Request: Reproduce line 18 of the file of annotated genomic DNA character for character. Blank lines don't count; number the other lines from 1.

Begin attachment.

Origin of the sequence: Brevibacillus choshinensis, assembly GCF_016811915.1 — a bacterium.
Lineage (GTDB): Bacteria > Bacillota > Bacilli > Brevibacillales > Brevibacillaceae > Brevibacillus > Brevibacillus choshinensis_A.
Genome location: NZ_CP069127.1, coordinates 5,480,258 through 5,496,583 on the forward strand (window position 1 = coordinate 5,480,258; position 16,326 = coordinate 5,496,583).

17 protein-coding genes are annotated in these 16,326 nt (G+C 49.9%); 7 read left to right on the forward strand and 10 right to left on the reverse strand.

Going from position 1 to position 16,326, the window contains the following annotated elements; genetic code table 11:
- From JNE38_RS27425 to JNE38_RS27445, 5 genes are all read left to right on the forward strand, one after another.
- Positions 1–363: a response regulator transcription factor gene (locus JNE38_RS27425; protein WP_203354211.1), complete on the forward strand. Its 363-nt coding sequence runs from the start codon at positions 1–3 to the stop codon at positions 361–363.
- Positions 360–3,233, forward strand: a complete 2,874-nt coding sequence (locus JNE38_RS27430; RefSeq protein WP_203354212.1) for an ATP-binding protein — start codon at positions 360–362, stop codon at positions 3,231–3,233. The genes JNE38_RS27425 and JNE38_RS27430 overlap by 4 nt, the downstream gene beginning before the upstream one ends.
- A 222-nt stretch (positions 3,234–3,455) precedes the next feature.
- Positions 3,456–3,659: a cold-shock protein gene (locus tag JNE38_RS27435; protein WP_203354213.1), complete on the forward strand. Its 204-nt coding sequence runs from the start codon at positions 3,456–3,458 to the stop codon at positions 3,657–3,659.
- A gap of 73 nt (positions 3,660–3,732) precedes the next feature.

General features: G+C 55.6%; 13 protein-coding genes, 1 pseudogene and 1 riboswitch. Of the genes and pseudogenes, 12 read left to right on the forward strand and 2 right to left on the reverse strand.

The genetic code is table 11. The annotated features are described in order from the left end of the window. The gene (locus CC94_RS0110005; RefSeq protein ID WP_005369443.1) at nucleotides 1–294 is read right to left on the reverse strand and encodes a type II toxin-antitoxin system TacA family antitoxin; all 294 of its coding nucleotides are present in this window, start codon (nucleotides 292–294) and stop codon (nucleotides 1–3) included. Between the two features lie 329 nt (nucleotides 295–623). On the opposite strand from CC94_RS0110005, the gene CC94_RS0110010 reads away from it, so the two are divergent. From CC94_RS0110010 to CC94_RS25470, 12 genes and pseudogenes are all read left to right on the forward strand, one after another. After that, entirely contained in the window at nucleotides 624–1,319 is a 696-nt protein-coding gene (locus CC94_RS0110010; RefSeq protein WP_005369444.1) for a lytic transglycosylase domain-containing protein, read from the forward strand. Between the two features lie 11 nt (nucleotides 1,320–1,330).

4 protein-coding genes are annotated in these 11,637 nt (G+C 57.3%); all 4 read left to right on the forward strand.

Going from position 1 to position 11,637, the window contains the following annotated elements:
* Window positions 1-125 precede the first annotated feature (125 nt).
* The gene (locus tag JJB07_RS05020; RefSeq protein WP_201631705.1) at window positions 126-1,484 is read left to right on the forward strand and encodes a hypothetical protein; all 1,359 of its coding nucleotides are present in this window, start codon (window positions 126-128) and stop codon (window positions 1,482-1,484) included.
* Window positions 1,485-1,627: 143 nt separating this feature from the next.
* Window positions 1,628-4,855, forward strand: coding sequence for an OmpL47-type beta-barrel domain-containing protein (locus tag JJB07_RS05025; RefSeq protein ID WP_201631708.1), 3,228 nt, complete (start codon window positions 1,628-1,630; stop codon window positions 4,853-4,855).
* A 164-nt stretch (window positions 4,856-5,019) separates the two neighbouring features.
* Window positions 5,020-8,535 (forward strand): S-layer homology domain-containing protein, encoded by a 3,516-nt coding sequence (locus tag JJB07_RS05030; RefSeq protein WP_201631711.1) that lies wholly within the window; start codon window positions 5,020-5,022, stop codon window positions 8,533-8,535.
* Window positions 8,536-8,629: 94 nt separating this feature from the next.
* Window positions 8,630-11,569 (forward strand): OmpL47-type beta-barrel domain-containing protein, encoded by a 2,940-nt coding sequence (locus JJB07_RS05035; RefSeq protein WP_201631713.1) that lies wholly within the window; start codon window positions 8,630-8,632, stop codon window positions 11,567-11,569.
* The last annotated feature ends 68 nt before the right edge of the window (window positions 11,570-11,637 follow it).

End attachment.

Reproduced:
* Window positions 1,485-1,627: 143 nt separating this feature from the next.